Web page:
Fats are one of the major groups of biological molecules made up from carbon, oxygen, and hydrogen. They differ from carbohydrates (made from the same elements) in that the hydrogen and oxygen are not in the same proportions as in water. The first typical characteristic of fats is that they are hydrophobic (water-fearing) and therefore they do not dissolve in water, but they form small droplets dispersed in water, or they flow on the top of water. Chemical analysis of fats shows the large proportion of hydrogen present in them. For example, trierucin (the main component of rape seed oil) has a composition of C69H128O6. This points to their second typical characteristic – the strongest relation to the element of warmth, shown in the amount of dietary calories they provide (9 kcal in comparison to about 4 kcal provided by carbohydrates and proteins).

Lipids is the modern scientific designation of fats. The scientific rationale is that "although the words 'oils', 'fats', and 'lipids' are all used to refer to fats, in reality, fat is a subset of lipid." The spiritual-scientific rationale is that behind fats there are active specific spiritual forces (see THE TRUE NATURE OF NUTRITIVE SUBSTANCES) and this is the primary cause for their specific characteristics. For that reason one can also count as subsets of fats all the groups of lipids listed in scientific classification.

Triglycerides is another scientific designation of fats based on their core structure composed from one unit of glycerol and three of fatty acids. Glycerol (C3H8O3) is a central molecule that serves as the backbone to which fatty acids are linked.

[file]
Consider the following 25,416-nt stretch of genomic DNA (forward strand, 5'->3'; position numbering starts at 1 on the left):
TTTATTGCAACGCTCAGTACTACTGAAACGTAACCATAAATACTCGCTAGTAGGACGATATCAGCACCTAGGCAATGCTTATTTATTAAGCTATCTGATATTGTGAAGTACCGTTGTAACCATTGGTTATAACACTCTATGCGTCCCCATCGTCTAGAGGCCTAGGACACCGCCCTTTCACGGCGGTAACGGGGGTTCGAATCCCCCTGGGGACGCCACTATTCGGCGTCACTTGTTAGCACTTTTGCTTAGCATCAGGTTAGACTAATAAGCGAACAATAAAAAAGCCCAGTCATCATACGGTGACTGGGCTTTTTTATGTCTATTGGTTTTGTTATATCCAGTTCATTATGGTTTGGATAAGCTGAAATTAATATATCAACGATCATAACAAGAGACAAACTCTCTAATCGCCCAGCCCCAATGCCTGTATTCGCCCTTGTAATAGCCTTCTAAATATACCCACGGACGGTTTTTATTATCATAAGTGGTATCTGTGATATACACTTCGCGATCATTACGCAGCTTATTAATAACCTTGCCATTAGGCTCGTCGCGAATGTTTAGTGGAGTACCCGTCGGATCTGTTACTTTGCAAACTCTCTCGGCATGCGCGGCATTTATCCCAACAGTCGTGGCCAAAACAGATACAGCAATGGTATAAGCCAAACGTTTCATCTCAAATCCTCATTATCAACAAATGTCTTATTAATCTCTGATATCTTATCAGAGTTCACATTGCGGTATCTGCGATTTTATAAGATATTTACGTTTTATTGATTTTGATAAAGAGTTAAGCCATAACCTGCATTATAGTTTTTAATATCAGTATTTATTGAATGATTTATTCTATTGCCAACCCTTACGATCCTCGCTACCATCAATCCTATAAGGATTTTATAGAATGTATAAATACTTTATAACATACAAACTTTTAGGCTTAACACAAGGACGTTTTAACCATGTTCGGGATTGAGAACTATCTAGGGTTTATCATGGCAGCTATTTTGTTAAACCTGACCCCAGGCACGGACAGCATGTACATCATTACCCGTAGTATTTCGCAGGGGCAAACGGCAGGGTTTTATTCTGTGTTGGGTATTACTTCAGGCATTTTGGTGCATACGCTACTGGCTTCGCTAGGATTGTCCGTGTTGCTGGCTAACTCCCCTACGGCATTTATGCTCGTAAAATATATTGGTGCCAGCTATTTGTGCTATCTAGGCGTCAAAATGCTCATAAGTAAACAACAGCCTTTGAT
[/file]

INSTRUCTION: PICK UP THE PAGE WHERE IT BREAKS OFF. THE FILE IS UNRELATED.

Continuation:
Fatty acids that are combined with glycerol have long carbon chains, with as many as 18 carbon atoms. Saturated fatty acid chain is full up (saturated) with hydrogen atoms. Unsaturated fatty acid chain contains one or more double bonds between carbon atoms, and consequently is not saturated with hydrogen atoms to the full extent.

Saturated and unsaturated fatty acid

Unsaturated fatty acids are further divided into:

Among them are two fatty acids which are spoken about frequently in the field of nutritional research:

Trans fatty acids are a group of fatty acids occurring naturally in small amounts (2 to 5%) in milk and meat and in large amounts (up to 45%) in foods made with partially hydrogenated oils. This process involves heating the unsaturated oils under pressure with hydrogen and a metal catalyst, causing them to become solid at room temperature. The additional 'benefit' of these industrially made fats is that they are more resistant to become rancid – meaning a much longer shelf life. Thus we have to distinguish natural from artificial trans fatty acids (also called trans fats).